Friday, December 3, 2010

Geller vs Suetin, Moscow Team Ch. 1981

Today we present a little-known but pleasing attacking game by the Ukrainian grandmaster Efim Geller, a perennial world championship candidate but arguably never a serious contender for the title. His opponent, the second-tier Russian grandmaster Alexei Suetin, famously had his face slapped by Mrs Rona Petrosian after failing to match the depth and accuracy of Bobby Fischer's adjournament analysis during the 1971 Candidates Final in Buenos Aires. However, Suetin's book A Contemporary Approach to the Middlegame is an acknowledged classic, so we'll cut him some slack and thank him for his unintended role in Fischer's ascent to the throne in 1972.

A personal view: when forced to defend against 1.e4, the Sicilian Defence is best deployed against the relatively weak or the very strong. Anyone possessing a modicum of chessic common sense knows that playing 1...c5 demands a good theoretical knowledge base, a storehouse of experience, and a willingness to take calculated risks. All fine if you have those things, but otherwise you're just asking for trouble. If proper preparation prevents poor performance, then mutatis mutandis insufficient investigation involves inevitable inadequacy.

Despite his reputation as something of an also-ran, Efim Geller made a number of contributions to opening theory, one of which is seen in our game today. Most Black warriors are pleasantly surprised by the appearance of the move c2-c3 in the Sicilian Defence because it takes away the natural square from White's queen knight, thereby diminishing the first player's control over the squares e4 and d5. It also signals that White is perhaps a denizen of the lower chess classes. Of course Black will usually try to punish this lacklustre approach with a well-timed d7-d5, but in today's game there is something about his previous moves ...a6 and ...Bc5 that doesn't quite square with this simplistic program. Geller had already taken note of this back in 1969 when he successfully introduced 6.c3 against Mark Taimanov in that year's Soviet Championship. So... 12 years on and time for another outing...

Geller – Suetin
Moscow Team Championship 1981
Sicilian Defence B42

1.e4 c5 2.Nf3 e6 3.d4 cxd4 4.Nxd4 a6 5.Bd3 Bc5 6.c3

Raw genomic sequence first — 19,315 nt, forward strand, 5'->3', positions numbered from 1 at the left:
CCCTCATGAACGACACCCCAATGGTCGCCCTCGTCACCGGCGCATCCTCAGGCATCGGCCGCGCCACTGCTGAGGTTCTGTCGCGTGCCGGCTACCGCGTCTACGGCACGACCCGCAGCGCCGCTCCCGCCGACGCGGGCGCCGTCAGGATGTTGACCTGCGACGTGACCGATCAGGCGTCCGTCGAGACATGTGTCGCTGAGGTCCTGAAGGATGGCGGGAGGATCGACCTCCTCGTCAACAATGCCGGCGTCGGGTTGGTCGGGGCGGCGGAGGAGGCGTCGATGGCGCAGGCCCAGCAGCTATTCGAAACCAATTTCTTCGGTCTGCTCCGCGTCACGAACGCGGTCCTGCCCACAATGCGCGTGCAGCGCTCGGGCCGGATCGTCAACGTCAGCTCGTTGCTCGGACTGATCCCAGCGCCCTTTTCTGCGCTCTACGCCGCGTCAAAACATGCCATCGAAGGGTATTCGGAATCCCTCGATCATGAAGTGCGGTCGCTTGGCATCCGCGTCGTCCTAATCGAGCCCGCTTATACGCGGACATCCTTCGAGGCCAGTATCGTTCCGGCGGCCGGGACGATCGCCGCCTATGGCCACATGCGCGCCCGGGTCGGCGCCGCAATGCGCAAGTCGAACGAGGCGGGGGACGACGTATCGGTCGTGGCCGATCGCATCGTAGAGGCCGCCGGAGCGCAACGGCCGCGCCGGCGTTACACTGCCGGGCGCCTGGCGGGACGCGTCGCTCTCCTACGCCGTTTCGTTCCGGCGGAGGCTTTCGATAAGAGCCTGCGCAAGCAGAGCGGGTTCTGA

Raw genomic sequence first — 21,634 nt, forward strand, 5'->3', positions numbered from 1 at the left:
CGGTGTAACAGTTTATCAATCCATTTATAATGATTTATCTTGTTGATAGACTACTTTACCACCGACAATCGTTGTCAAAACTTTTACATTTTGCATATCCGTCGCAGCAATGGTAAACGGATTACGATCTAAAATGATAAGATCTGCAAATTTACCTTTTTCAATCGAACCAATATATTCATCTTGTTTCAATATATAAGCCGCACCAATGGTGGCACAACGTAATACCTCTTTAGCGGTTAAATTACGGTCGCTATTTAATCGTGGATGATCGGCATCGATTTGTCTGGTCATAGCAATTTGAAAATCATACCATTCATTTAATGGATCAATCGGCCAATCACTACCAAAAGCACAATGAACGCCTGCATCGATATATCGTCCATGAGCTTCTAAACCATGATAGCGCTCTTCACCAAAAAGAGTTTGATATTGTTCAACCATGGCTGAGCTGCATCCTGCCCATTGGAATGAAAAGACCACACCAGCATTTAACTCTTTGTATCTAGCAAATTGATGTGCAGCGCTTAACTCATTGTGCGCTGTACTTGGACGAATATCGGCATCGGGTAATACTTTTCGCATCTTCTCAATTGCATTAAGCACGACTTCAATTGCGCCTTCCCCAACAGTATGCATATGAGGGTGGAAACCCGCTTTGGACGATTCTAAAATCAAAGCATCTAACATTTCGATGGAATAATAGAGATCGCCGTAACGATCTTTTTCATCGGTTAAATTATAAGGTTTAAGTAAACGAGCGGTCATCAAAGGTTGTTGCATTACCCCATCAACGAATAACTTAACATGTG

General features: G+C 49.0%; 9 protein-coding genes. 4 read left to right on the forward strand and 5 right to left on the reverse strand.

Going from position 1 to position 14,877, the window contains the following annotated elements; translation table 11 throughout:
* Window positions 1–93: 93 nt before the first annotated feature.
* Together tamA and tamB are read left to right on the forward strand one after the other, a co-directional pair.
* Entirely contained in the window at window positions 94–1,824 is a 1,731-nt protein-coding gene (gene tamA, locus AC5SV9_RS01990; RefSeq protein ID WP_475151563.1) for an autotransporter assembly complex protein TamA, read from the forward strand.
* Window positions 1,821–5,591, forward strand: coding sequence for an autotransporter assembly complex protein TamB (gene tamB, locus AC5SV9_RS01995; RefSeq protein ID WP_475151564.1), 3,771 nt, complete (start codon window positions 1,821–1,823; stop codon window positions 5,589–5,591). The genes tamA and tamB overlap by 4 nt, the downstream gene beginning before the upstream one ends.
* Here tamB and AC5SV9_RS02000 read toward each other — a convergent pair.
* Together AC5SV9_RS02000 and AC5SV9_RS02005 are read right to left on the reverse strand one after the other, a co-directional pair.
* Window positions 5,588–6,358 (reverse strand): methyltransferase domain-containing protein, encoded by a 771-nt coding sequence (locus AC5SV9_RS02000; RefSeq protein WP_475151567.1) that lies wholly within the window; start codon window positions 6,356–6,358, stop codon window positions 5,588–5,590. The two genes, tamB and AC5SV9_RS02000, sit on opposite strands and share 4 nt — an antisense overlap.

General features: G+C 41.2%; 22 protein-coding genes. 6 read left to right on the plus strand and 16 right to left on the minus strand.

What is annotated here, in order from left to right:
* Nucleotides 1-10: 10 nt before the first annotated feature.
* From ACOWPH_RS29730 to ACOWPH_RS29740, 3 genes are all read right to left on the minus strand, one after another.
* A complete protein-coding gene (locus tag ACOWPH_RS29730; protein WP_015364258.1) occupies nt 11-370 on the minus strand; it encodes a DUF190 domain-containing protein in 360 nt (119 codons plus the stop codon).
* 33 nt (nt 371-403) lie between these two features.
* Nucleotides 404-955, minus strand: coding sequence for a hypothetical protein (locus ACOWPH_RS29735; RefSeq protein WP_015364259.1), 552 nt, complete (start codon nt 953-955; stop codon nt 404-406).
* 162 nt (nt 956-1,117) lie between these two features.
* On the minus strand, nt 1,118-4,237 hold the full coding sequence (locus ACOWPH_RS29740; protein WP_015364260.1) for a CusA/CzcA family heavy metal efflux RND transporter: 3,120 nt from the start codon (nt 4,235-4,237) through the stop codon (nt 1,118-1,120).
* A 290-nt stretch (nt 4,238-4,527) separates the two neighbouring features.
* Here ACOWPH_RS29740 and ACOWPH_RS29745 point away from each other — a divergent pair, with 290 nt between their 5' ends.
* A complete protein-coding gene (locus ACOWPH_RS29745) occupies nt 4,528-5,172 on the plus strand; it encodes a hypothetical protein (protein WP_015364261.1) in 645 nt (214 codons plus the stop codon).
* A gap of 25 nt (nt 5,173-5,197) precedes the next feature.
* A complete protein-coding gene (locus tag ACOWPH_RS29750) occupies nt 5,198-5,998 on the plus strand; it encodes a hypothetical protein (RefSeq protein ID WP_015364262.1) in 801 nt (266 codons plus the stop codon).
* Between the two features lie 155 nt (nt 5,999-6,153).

White can play for an edge with 6.Nb3 Be7 7.Qg4!? g6 8.Qe2 d6 9.0-0 Nd7 and now 10.Na3!? is interesting.

6...Ne7 7.0-0 Nbc6 8.Be3 Qb6?

When Black wants to punish or at least annoy White in the opening, he often forgets about castling and reaches for his queen. This particular expedition cannot end happily. Normal would be 8...d6 9.Nd2 0-0 and Black seems to be OK.


I like a game with interesting moments. One guy makes a threat, the other guy makes a move that allows the threat, and then the first guy realises that the threat doesn't work. Have a look:
A. 9...Qxb2? 10.Nc4! Qxc3 11.Rc1 Qb4 12.a3 and wins;
B. 9...Nxd4? 10.cxd4 Bxd4 11.Nc4 Qa7 12.Nd6+ Kf8 13.Qh5 and wins.


A freeing move? Not really – Black's king is still in the centre.

10.N2b3! Bxd4 11.cxd4 dxe4

Black should castle and hope for the best.

12.Bxe4 Qd8?!

If 12...Nd5 then 13.Qg4! Kf8 (13...0-0? 14.Bh6 winning the exchange) 14.Qf3 and Black will find it very difficult to untangle himself.

13.Qh5! Nd5 14.Bg5 Nce7 15.Rfe1 h6 16.Rad1 Qd6

In Informant 32 Minic and Sindik gave the cryptic 16...0-0 17.Bxh6! without further comment. White has very good compensation for the piece after 17...gxh6 18.Qxh6 f5 19.Bxd5 Nxd5 20.Rd3 Qf6 21.Rg3+ Kf7 22.Qh7+ Ke8 23.Nc5, but it's not clear that he's actually winning.

After 16...0-0, Black is not in fact threatening to capture the bishop, so White should take the opportunity to bring another piece into action. After 17.Rd3! there are two main variations:
A. 17...f5 18.Bxd5 hxg5 19.Rxe6 Qxd5 20.Rxe7 f4 21.Qg6 Rf7 22.Re5 Qd8 23.Rxg5 and White is winning;
B. 17...Qe8 18.Bxh6 f5 19.Qg5 Rf7 20.Bxd5 Nxd5 21.Rg3 Qe7 22.Qg6 f4 23.Rg4 Qf6 24.Qh5 f3 25.Re5 fxg2 26.f4! and the assault on g7 spells doom for Black.

After the text move 16...Qd6 we are at another interesting moment. Geller knows what to do.

17.Bxe7! Nxe7 18.d5! exd5

Or 18...e5 19.Bb1, etc.

19.Bxd5 Qf6

The alternative 19...Qg6 does not help in view of 20.Bxf7+! Kxf7 21.Rxe7+ and wins.


Seeing that 20...Qxf7 loses immediately to 21.Rd8+, Black threw in the towel here.

Wonderful play from Geller to down a lower-ranked colleague. Unfortunately for him, his higher-ranked colleagues Korchnoi, Spassky, and Tal did not allow such things to happen.

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Port Coquitlam, British Columbia, Canada
National master (Canada) since 1984. B.C. Champion 1977 and 1984. Runner-up 1991 and 2002. B.C. Open Champion 1972 and 1982. B.C. U/14 Champion 1964-65-66. Mikhail Botvinnik once wrote that publishing your analytical work forces you to be accurate because it exposes you to criticism. Hence this blog.